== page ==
Our institution, Rush University Medical Center, follows a 6-hour, 12-step desensitization protocol.14 Allergy and immunology service is consulted and involved in the process for each desensitization cycle. The initial desensitization is performed in the medical intensive care unit (ICU), and subsequent desensitizations are performed on an outpatient basis, based on patient tolerance. Three infusion solutions (A, B, and C) containing X/100 mg, X/10 mg, and X mg of carboplatin are infused, with the rate of infusion adjusted every 15 minutes with each step until the final step, which is maintained at a predetermined constant rate of infusion for the remainder of Solution C. Solution A is used for steps 1 to 4, Solution B for steps 5 to 8, and Solution C for steps 9 to 12. Rescue medications include methylprednisolone, diphenhydramine, and epinephrine. Figure 2 provides the protocol and rescue medication details.

Patient demographics, treatment, HSRs, and desensitization data were collected from the electronic and paper medical records. Data collected included age, oncologic diagnosis, performance status, histology, desensitization and its tolerability, BRCA mutation status, HSRs, and survival outcomes. Overall survival was measured as the time from date of diagnosis to death or last follow-up. The TTP was determined by the individual physician’s assessment in chart review, combined with time to next treatment or death from any cause.

Study End Points

The primary end points were to determine overall survival and TTP in patients who underwent carboplatin desensitization for HSRs (Group A) compared with those receiving non–platinum-containing regimens for HSRs (Group B) and with those receiving standard infusions of carboplatin-based therapy without HSRs (Group C). The secondary end point was to assess the frequency of carboplatin HSRs in patients undergoing desensitization, as well as their severity, graded according to the Common Terminology Criteria for Adverse Events Version 4.0, which was the published version at the time this study was completed.17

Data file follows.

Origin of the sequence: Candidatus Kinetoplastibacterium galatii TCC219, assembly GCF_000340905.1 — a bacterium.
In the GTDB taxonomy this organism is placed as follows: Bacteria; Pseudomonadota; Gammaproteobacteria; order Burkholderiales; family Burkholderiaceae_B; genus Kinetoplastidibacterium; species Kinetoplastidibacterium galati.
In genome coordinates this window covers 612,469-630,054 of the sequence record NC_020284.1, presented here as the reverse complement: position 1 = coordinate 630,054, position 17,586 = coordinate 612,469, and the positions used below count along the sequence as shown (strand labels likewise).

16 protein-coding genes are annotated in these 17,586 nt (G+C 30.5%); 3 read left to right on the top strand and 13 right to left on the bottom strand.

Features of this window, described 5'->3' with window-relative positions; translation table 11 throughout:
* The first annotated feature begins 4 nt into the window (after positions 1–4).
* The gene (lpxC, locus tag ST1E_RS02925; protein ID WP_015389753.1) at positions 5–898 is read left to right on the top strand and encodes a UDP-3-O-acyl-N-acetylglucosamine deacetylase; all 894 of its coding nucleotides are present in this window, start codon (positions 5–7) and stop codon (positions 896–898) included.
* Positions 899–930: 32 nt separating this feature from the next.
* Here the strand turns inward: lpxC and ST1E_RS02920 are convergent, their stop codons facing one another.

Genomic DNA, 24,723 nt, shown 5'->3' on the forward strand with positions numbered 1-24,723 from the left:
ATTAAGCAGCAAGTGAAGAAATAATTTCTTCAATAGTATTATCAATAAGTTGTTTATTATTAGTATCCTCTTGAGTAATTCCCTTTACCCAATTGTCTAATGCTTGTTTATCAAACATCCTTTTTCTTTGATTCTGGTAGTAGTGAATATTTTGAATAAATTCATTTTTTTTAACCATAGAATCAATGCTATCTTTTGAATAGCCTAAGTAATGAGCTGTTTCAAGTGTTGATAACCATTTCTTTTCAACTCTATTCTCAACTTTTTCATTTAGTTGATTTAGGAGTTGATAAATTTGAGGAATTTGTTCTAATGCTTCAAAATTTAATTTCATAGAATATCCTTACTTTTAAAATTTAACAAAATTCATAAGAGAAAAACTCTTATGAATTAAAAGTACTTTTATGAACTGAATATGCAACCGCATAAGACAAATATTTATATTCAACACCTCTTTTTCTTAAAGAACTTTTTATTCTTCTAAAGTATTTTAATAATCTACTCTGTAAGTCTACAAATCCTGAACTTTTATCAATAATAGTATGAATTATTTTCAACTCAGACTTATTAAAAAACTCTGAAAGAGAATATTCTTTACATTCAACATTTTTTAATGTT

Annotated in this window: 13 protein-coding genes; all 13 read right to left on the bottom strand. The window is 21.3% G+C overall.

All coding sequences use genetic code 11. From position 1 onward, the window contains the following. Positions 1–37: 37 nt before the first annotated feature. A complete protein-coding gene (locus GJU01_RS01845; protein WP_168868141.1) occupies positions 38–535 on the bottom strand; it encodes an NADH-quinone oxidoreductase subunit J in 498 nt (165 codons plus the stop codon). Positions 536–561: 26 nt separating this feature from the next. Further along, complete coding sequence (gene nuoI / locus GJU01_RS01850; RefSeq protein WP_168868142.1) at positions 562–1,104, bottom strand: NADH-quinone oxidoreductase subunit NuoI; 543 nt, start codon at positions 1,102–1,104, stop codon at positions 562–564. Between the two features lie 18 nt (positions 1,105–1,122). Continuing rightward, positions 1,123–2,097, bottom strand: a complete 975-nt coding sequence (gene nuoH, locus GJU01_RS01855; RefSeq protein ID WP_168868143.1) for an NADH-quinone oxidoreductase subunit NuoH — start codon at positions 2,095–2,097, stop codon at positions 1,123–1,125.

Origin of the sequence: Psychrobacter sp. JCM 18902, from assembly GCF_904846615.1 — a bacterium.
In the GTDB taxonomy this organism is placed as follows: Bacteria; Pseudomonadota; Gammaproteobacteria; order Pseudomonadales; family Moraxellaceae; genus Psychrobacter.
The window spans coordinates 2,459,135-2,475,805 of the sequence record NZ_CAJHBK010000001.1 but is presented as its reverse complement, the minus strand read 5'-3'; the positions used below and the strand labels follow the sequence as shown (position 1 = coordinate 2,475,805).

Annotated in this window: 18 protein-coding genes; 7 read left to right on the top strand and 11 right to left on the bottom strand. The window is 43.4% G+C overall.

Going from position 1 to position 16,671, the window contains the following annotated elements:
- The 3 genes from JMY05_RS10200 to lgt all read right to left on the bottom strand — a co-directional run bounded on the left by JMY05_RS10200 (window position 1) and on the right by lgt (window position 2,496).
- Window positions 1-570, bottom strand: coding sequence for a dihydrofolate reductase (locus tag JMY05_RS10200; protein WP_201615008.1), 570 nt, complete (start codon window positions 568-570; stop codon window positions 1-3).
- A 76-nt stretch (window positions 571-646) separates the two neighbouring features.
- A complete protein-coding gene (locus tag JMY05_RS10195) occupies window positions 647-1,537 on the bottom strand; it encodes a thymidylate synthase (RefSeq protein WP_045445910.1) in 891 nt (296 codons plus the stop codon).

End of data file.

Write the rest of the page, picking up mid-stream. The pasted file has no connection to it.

We estimated overall survival and TTP curves using the Kaplan-Meier method and compared them across study groups by the log-rank test. To assess the association of covariates and predictors on overall survival and TTP, we used the Cox proportional hazards regression model. The difference in response rates across the study groups was assessed by exact chi-square tests and the association of covariates with response rate was assessed using logistic regression.

Statistical Analysis

Statistical analyses were performed using SPSS Statistics, Version 19.0 (IBM; Armonk, NY) and the R statistical software (the R Foundation for Statistical Computing; Vienna, Austria). All reported P values are 2-sided, and P values <.05 were considered statistically significant.


A total of 60 patients met the study inclusion criteria between January 1, 2009, and June 30, 2014. Patients in Group A (N = 15) had a documented HSR and had undergone carboplatin desensitization(s). Patients in Group B (N = 20) had a documented HSR and had received further treatment with non–platinum-based therapy (standard of care was followed; the regimen and/or agent were selected based on physician preference). Patients in Group C (N = 25) had no documented HSR and received additional treatments or additional lines of carboplatin-based chemotherapy.

The median number of carboplatin cycles before an HSR event was 8 for patients in Group A and 9 for those in Group B. The mean age among all 3 groups was approximately 59 years. Overall, 53% of patients in Group A had an Eastern Cooperative Oncology Group performance score of 0 versus 40% in Group B and 28% in Group C (Table 1).

The majority of patients had a primary diagnosis of ovarian cancer (67% in Group A, 55% in Group B, and 88% in Group C). Among patients in Group A with a diagnosis of ovarian, primary peritoneal, or fallopian tube cancer, 47% had FIGO stage IIIA-IIIC cancer, and 40% of those had a serous histology. In Group B, 40% of the patients with those diagnoses had FIGO stage IIIA-IIIC disease, and 40% of them had a serous histology. In Group C, 72% of the patients with the same diagnoses had FIGO stage IIIA-IIIC disease and 60% had a serous histology (Table 1).

The majority of the patients with a diagnosis of endometrial cancer in Group A and Group B had FIGO stage IIIA-IIIC2 disease (20% in Group A, 15% in Group B), with a distribution of serous, clear cell, mixed, and other histology, as seen in Table 1. One patient with an endometrial cancer diagnosis in Group C had FIGO stage IVB disease, with serous histology (Table 1).